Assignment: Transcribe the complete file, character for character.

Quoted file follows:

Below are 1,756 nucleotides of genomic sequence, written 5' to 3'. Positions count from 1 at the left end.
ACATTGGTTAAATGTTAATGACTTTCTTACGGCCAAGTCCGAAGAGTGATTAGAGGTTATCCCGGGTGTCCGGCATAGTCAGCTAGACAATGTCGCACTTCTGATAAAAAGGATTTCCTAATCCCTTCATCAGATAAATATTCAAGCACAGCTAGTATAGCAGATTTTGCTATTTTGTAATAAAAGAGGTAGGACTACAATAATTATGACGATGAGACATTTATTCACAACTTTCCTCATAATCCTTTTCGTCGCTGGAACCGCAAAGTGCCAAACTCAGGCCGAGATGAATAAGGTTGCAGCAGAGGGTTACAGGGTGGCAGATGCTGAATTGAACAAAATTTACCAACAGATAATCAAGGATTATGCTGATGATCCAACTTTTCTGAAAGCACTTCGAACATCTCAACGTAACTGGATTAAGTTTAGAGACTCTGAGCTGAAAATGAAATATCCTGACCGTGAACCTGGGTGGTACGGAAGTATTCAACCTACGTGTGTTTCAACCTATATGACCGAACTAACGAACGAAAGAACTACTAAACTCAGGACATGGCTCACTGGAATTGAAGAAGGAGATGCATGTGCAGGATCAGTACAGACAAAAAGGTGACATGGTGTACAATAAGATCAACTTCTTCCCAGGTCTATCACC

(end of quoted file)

Below are 1,756 nucleotides of genomic sequence, written 5' to 3'. Positions count from 1 at the left end.
ACATTGGTTAAATGTTAATGACTTTCTTACGGCCAAGTCCGAAGAGTGATTAGAGGTTATCCCGGGTGTCCGGCATAGTCAGCTAGACAATGTCGCACTTCTGATAAAAAGGATTTCCTAATCCCTTCATCAGATAAATATTCAAGCACAGCTAGTATAGCAGATTTTGCTATTTTGTAATAAAAGAGGTAGGACTACAATAATTATGACGATGAGACATTTATTCACAACTTTCCTCATAATCCTTTTCGTCGCTGGAACCGCAAAGTGCCAAACTCAGGCCGAGATGAATAAGGTTGCAGCAGAGGGTTACAGGGTGGCAGATGCTGAATTGAACAAAATTTACCAACAGATAATCAAGGATTATGCTGATGATCCAACTTTTCTGAAAGCACTTCGAACATCTCAACGTAACTGGATTAAGTTTAGAGACTCTGAGCTGAAAATGAAATATCCTGACCGTGAACCTGGGTGGTACGGAAGTATTCAACCTACGTGTGTTTCAACCTATATGACCGAACTAACGAACGAAAGAACTACTAAACTCAGGACATGGCTCACTGGAATTGAAGAAGGAGATGCATGTGCAGGATCAGTACAGACAAAAAGGTGACATGGTGTACAATAAGATCAACTTCTTCCCAGGTCTATCACC